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Synapse formation is regulated by the signaling adaptor GIT1.

Zhang H, Webb DJ, Asmussen H, Horwitz AF - J. Cell Biol. (2003)

Bottom Line: Disruption of the synaptic localization of GIT1 by a dominant-negative mutant results in numerous dendritic protrusions and a significant decrease in the number of synapses and normal mushroom-shaped spines.The phenotype results from mislocalized GIT1 and its binding partner PIX, an exchange factor for Rac.These results demonstrate a novel function for GIT1 as a key regulator of spine morphology and synapse formation and point to a potential mechanism by which mutations in Rho family signaling leads to decreased neuronal connectivity and cognitive defects in nonsyndromic mental retardation.

View Article: PubMed Central - PubMed

Affiliation: Department of Cell Biology, University of Virginia, Charlottesville, VA 22908-0732, USA.

ABSTRACT
Dendritic spines in the central nervous system undergo rapid actin-based shape changes, making actin regulators potential modulators of spine morphology and synapse formation. Although several potential regulators and effectors for actin organization have been identified, the mechanisms by which these molecules assemble and localize are not understood. Here we show that the G protein-coupled receptor kinase-interacting protein (GIT)1 serves such a function by targeting actin regulators and locally modulating Rac activity at synapses. In cultured hippocampal neurons, GIT1 is enriched in both pre- and postsynaptic terminals and targeted to these sites by a novel domain. Disruption of the synaptic localization of GIT1 by a dominant-negative mutant results in numerous dendritic protrusions and a significant decrease in the number of synapses and normal mushroom-shaped spines. The phenotype results from mislocalized GIT1 and its binding partner PIX, an exchange factor for Rac. In addition, constitutively active Rac shows a phenotype similar to the GIT1 mutant, whereas dominant-negative Rac inhibits the dendritic protrusion formation induced by mislocalized GIT1. These results demonstrate a novel function for GIT1 as a key regulator of spine morphology and synapse formation and point to a potential mechanism by which mutations in Rho family signaling leads to decreased neuronal connectivity and cognitive defects in nonsyndromic mental retardation.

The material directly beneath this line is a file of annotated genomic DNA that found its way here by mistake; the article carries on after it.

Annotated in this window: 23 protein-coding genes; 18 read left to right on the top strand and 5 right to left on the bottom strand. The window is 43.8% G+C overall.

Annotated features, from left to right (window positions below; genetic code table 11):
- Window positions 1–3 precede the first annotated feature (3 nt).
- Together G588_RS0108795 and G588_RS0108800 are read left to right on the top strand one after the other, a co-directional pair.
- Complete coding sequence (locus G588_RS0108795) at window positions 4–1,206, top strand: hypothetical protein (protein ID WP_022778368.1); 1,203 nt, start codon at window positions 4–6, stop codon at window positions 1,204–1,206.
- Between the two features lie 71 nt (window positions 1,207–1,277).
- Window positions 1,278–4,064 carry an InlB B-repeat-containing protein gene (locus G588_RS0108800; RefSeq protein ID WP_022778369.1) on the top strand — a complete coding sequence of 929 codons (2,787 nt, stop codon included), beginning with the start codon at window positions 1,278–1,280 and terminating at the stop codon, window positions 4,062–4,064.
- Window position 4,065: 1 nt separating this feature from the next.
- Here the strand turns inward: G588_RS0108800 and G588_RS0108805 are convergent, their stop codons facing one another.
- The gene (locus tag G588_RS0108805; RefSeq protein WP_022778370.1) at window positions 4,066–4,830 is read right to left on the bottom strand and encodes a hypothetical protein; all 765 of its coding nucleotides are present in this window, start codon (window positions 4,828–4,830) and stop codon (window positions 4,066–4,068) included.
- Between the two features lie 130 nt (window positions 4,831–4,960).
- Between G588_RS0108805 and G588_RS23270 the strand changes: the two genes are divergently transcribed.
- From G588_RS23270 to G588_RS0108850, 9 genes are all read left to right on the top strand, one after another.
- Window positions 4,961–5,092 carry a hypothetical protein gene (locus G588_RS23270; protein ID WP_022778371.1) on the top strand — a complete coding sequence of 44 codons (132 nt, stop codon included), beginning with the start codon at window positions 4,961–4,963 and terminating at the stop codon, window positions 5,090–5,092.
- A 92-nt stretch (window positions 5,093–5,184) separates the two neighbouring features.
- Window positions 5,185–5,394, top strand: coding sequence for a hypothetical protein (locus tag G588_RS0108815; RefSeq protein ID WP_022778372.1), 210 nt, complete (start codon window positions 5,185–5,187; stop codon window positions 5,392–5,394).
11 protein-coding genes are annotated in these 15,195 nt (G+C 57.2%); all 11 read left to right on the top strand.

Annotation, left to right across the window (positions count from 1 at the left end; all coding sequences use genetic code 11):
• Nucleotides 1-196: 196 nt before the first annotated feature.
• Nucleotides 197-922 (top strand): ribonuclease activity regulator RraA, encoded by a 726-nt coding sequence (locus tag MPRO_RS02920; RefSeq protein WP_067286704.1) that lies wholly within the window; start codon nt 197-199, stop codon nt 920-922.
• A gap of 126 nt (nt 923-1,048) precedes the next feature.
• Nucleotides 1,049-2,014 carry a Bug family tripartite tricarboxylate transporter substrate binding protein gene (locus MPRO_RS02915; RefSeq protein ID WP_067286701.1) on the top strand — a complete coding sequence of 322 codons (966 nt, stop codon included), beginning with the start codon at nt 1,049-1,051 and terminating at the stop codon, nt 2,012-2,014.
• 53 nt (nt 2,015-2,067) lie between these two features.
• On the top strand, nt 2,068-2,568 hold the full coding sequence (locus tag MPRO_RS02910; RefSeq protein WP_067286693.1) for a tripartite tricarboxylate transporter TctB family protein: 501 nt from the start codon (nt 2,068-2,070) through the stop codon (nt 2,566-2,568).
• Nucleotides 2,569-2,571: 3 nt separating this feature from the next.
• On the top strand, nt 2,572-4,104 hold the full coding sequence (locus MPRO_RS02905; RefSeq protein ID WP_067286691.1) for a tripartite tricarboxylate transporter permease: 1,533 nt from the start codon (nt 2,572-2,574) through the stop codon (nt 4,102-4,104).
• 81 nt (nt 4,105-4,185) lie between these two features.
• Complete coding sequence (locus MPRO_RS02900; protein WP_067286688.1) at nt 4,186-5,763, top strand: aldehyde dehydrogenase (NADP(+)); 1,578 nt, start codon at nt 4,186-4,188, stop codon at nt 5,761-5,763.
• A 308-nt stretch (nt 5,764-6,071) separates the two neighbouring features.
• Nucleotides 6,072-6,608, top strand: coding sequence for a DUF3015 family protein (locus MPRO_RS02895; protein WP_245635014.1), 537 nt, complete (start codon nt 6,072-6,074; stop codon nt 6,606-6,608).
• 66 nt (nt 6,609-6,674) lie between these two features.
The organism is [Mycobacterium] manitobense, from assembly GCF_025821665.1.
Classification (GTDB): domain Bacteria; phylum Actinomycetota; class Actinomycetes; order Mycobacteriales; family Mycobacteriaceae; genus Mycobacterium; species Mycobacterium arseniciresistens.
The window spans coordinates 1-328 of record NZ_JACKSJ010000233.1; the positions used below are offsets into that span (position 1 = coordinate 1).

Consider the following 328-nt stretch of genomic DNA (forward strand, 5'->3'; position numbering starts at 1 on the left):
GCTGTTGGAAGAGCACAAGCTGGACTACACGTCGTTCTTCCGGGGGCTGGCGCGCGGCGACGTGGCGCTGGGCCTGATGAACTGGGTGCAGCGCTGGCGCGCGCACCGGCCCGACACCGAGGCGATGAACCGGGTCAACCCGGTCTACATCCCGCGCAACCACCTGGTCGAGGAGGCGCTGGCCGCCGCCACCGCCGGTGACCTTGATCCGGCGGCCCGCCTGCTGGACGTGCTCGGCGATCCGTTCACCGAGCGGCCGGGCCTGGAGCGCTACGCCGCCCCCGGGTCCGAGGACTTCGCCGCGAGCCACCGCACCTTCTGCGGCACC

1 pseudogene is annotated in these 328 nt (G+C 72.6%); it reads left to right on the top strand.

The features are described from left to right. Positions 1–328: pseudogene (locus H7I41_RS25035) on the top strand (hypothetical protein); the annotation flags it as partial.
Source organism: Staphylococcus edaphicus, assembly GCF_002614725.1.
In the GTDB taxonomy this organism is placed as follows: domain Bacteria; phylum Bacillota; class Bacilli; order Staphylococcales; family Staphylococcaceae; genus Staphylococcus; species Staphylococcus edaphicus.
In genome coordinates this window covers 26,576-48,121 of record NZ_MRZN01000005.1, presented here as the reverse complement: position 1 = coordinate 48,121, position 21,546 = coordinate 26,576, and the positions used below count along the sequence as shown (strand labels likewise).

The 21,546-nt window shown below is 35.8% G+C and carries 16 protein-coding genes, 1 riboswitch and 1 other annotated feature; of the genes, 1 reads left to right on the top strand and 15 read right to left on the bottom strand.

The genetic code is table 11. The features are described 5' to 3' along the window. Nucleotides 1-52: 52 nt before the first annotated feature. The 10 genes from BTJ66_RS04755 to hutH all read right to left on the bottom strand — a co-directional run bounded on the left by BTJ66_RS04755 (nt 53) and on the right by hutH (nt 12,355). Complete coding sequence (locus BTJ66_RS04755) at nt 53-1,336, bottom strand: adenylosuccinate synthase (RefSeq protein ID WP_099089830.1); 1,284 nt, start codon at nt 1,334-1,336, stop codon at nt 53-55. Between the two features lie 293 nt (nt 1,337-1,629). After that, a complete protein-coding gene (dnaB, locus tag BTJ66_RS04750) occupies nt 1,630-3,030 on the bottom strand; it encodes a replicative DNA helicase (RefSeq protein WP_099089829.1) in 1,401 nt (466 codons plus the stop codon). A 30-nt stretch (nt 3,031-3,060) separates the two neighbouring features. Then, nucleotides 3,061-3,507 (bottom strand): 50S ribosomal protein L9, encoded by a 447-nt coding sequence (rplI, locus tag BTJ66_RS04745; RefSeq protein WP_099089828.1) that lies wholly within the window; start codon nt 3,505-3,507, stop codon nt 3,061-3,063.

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Effects of Rac mutants on spine morphology and synaptic density. (A) Effects of Rac mutants on spine morphology and synaptic density. Hippocampal neurons were transfected with myc-tagged RacV12 or RacN17 at day 10 in culture and stained for myc and either rhodamine-conjugated phalloidin (left column) or synapsin1 (right column) at day 12 in culture. Nearby untransfected cells (control) were stained for phalloidin or synapsin1. Note the increase in dendritic protrusions in RacV12-expressing neurons and the decrease in the number of spines in RacN17-expressing neurons. Synaptic density is decreased in both cases. Bar, 2 μm. (B) Quantification of synaptic linear density in neurons transfected with the Rac mutants. Synaptic density is significantly decreased in both RacV12- and RacN17-transfected neurons, *P < 0.0001 (n > 50 for each construct) compared with nearby untransfected neurons (control). (C) Quantification of the number of spines and dendritic protrusions in neurons transfected with the Rac mutants. (D) RacN17 blocks the SLD phenotype. Hippocampal neurons were transfected with either GFP-SLD alone (top) or GFP-SLD and RacN17 (bottom). Note that the dendritic protrusions induced by SLD were completely inhibited by RacN17. Bar, 5 μm.